eilat tourism 224.88.
(photo credit: Ariel Jerozolimski/The Jerusalem Post [file])
Organizers called it a wrap Saturday night at the Eilat International Film Festival, handing out awards to five of the 62 films screened during the four-day event. Olga, Victoria, Olga, a lyrical cross-generational drama by first-time Argentinean screenwriter and director Mercedes Farriols, was named the festival's best film, beating out entries including a big budget US drama about the Iraq war and the 2007 Oscar winner for best short film.
Farriols, who flew to the festival from Buenos Aires, thanked her Eilat hosts in Spanish, telling audience members she'd been inspired for her next project by her brief visit to Israel and the day she spent with other festival filmmakers in Petra, Jordan. The writer of 17 books and a number of successful Argentinean TV programs, Farriols requested that her acceptance speech be translated into Hebrew by Pola Zen, a Tel Aviv University film graduate who immigrated to Israel from Mexico eight years ago. Zen's own film, a short family drama entitled Dolls and Houses, drew a warm response at the festival's student film screenings, but ultimately lost the award for best student film to Tolya, a nine-minute piece directed in Russian by Rodeon Brodsky, another immigrant to Israel. All the more touching because of its simplicity, the film tells the short story a foreign worker in Israel whose teeth are so bad he's unable to communicate in a traditional way over the phone with his wife. The award for the film, decided unanimously by the judges panel, was accepted by Eddie Tapero, one of Tolya's producers and a student at Jerusalem's Sam Spiegel Film and Television School.
Winning its sixth award at an international film festival was the Eilat judges' choice for best foreign film - Mexican writer/director's To the Other Side, a drama in Spanish and Arabic dealing with the lives of child immigrants from Spain, Morocco and Cuba. The panel named another immigrant story the festival's best Israeli film, giving the prize to Children of the USSR, Felix Gerchikov's drama about a group of Russian immigrants in Israel who form their own soccer team as they struggle to find their way in their new country.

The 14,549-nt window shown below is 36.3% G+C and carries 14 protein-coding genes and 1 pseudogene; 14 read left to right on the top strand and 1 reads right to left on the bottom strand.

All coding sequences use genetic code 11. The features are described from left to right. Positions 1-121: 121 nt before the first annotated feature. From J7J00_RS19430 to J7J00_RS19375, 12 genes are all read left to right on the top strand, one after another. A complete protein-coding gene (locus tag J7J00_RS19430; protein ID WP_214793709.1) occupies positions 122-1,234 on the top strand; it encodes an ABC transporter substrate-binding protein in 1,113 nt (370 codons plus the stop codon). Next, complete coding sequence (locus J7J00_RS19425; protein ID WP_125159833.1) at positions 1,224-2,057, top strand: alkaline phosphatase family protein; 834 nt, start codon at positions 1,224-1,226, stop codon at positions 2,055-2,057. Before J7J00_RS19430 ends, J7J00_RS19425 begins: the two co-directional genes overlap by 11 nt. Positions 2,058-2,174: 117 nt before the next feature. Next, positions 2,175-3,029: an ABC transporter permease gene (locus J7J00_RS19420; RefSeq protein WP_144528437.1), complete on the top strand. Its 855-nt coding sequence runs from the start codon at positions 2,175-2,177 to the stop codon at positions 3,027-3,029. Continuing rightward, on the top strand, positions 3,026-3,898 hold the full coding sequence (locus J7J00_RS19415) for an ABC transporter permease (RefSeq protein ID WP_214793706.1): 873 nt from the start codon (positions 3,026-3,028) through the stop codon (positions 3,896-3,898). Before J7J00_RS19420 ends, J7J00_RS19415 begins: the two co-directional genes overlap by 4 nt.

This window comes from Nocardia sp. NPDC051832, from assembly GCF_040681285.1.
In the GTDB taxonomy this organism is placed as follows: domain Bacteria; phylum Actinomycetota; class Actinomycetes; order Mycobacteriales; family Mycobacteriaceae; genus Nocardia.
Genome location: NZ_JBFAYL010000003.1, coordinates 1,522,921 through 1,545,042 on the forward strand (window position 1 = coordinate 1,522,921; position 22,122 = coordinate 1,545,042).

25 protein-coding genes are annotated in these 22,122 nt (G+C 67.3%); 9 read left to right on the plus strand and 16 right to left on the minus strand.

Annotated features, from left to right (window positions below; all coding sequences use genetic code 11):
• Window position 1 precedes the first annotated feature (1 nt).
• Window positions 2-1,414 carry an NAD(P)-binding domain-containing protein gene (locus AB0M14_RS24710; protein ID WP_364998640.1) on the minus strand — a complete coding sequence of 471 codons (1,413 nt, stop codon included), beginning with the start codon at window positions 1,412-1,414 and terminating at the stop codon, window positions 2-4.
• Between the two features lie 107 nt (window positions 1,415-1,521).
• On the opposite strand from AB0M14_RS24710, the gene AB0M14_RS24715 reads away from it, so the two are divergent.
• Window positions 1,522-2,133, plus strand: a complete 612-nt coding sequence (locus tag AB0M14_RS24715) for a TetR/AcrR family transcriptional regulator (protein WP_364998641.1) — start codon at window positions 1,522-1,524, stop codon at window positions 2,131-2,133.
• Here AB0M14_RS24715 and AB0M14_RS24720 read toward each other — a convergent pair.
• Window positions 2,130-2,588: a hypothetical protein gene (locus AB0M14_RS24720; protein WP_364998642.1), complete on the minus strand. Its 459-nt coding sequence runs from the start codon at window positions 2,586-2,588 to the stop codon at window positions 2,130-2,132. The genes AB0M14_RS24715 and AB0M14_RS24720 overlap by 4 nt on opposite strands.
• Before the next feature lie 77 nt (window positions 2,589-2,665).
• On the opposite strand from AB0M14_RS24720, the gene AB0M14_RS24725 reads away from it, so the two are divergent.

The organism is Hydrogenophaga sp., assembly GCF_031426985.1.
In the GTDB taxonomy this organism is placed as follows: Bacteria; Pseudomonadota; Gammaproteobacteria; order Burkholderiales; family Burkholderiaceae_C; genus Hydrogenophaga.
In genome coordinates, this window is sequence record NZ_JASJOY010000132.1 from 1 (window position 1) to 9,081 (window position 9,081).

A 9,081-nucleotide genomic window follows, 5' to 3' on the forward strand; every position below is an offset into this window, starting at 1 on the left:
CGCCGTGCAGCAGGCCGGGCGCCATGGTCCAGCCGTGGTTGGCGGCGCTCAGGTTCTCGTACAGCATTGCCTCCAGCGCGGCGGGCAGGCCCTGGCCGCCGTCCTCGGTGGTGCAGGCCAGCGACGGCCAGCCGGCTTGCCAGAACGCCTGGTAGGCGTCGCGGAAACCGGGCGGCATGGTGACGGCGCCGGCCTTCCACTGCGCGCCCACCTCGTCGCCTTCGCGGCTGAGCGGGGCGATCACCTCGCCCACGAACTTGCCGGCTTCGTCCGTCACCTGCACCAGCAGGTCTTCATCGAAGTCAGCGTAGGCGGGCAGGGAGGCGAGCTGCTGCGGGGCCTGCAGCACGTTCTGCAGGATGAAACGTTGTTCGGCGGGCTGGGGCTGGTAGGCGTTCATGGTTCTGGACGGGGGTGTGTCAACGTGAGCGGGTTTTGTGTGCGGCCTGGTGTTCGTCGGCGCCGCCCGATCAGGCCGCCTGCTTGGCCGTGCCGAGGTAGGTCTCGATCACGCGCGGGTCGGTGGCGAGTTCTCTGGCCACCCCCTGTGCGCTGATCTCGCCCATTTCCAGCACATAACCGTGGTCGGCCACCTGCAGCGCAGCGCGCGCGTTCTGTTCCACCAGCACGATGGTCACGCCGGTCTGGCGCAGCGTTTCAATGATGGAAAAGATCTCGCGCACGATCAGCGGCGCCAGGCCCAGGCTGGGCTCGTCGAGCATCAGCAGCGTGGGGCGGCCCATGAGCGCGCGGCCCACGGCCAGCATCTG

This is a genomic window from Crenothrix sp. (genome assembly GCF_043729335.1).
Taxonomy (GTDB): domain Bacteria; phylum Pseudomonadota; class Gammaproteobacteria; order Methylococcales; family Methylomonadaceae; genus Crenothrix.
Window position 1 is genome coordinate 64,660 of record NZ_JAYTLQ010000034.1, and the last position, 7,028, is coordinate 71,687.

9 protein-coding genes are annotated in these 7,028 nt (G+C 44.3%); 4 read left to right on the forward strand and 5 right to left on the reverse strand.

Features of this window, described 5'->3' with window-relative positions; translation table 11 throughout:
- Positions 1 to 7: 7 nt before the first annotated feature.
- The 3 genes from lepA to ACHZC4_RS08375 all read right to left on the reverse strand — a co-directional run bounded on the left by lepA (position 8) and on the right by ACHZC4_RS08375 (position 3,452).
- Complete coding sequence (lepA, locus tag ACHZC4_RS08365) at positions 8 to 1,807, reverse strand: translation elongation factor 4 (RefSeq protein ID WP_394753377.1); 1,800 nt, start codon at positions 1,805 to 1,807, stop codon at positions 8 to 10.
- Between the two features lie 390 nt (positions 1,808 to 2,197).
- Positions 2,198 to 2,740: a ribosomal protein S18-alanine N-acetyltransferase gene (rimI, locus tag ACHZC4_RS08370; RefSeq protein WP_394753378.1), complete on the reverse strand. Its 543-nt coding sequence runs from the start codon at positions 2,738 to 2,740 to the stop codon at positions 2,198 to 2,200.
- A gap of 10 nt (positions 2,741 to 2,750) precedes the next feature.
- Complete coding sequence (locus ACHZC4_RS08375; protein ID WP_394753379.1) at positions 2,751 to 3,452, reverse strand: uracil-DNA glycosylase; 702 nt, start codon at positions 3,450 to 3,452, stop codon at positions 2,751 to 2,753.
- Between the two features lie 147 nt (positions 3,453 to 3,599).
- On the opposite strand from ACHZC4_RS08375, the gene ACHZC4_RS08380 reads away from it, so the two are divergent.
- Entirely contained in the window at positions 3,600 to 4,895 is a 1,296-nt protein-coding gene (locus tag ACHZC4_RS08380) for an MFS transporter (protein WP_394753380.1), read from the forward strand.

Adjusting to change proved a winning topic in the festival's final category as well, with a panel of elementary school students from Eilat giving the children's film prize to Rudy: The Return of the Racing Pig, a German entry about a nine-year-old who convinces his father to allow the titular farm animal a place in their home as the young boy works to accept his father's new girlfriend.
THOUGH STILL small, even in comparison to other Israeli film competitions, the Eilat film festival has grown rapidly in its first five years and will continue to do so when it returns to the southern resort town in 2008. Honorees at this year's festival included Mary Tyler Moore Show and Rhoda star Valerie Harper, who attended a screening of Golda's Balcony, the screen adaptation of the Broadway play in which she stars as Golda Meir; Ari Sandel, a 32-year-old Los Angeles filmmaker who won an Oscar this year for West Bank Story, a satirical short film about the Israeli Palestinian conflict; and Avi Lerner and Danny Dimbort, Israeli filmmakers responsible for an average of 16 or 17 Hollywood productions per year, with recent efforts including dramas starring stars like Scarlett Johannson, John Travolta and Samuel L. Jackson. (Lerner, who got his filmmaking start in Israel, also served as manager of the country's first drive-in theater, festival organizers noted.)
Next year's festival will expand both in scale and geography, with Eilat Film Fest organizers announcing Sunday the creation of the Hope and Harmony Project, a cinematic peace initiative that will take place during the festival not far from where Israel and Jordan signed their historic peace treaty in 1994. Announced in the presence of Ali Maher, a visiting official of Jordan's Royal Film Commission, the project will take place in a movie theater-size tent near Eilat, where Israelis and Jordanians will be able to come together during the festival to watch new films and participate in other shared cultural activities.
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